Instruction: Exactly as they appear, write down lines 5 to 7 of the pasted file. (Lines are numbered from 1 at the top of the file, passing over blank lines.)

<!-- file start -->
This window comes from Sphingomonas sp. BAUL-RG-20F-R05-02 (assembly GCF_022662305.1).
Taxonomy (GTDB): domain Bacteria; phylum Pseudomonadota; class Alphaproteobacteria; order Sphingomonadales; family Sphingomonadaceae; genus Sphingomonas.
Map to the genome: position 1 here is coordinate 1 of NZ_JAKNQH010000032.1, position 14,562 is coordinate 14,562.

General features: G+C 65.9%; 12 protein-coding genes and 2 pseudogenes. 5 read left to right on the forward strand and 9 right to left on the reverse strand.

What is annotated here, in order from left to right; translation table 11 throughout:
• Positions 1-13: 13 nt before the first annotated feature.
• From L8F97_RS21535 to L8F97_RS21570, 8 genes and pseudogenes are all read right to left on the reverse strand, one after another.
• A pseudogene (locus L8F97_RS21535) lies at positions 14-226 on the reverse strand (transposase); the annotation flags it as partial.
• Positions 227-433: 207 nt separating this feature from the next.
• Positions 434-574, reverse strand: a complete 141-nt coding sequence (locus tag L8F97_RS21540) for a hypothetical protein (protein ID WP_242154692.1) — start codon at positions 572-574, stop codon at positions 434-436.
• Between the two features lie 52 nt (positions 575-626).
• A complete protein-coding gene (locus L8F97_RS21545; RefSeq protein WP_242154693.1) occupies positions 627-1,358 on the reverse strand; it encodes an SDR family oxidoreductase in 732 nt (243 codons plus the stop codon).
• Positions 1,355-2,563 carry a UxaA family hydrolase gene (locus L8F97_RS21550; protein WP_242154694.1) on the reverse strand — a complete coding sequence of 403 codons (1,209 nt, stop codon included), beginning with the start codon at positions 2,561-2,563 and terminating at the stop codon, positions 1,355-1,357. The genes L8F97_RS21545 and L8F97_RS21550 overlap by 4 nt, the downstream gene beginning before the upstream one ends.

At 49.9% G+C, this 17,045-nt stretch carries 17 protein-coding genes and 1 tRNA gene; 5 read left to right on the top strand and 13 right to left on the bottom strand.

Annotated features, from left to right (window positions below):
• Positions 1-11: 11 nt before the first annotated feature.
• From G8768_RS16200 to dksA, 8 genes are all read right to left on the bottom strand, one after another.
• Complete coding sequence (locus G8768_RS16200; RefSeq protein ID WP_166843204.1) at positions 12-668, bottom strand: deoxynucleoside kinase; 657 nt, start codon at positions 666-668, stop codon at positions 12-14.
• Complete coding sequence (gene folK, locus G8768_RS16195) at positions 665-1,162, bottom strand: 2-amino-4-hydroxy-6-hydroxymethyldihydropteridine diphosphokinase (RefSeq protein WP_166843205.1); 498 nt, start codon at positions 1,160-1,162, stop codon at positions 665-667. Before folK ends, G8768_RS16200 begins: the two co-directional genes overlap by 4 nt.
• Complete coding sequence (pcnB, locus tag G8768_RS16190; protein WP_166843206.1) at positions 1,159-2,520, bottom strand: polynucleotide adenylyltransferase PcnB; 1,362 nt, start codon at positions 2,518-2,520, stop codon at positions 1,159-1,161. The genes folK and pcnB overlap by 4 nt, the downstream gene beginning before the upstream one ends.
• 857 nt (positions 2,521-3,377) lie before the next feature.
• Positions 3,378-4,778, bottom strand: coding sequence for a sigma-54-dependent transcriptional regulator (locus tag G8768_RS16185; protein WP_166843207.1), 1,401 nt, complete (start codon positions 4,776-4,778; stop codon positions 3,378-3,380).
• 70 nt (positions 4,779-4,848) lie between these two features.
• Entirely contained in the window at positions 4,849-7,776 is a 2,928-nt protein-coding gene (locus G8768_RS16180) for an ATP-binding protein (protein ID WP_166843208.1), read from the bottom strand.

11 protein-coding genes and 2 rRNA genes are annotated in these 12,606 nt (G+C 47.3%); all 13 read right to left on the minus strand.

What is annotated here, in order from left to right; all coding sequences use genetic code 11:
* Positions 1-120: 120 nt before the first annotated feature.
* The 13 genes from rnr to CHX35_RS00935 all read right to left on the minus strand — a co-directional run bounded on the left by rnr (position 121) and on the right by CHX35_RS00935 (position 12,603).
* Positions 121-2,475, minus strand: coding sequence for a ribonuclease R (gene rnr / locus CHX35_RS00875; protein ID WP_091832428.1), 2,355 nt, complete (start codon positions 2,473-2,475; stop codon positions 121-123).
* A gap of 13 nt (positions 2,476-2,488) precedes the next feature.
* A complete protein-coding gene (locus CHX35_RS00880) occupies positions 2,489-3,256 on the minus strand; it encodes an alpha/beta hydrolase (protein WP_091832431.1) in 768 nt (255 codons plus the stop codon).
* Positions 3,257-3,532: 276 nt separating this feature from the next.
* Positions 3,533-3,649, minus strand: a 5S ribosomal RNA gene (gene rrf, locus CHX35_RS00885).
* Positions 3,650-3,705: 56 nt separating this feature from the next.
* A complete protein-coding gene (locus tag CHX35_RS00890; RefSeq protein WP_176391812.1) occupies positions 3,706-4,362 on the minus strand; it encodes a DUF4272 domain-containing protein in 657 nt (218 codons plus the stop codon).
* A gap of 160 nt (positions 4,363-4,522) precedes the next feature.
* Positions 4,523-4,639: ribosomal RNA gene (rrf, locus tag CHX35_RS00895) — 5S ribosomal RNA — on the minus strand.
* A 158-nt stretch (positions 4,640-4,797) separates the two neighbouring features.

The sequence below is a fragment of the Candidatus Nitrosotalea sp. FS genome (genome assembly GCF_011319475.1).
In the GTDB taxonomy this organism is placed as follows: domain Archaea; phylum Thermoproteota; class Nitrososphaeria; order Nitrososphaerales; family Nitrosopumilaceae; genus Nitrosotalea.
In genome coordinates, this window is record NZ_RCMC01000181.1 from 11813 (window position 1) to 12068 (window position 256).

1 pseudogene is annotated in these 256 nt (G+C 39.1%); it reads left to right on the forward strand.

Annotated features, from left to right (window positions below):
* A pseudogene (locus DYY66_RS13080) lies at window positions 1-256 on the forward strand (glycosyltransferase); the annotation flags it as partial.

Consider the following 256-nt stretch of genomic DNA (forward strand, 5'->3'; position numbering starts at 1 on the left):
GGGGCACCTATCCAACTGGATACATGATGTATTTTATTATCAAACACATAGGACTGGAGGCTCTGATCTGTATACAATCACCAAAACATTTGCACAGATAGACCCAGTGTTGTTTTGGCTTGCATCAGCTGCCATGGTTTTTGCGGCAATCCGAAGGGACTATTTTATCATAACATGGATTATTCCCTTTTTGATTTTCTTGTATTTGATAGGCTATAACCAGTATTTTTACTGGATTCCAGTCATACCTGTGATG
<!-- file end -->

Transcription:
What is annotated here, in order from left to right; translation table 11 throughout:
• Positions 1-13: 13 nt before the first annotated feature.
• From L8F97_RS21535 to L8F97_RS21570, 8 genes and pseudogenes are all read right to left on the reverse strand, one after another.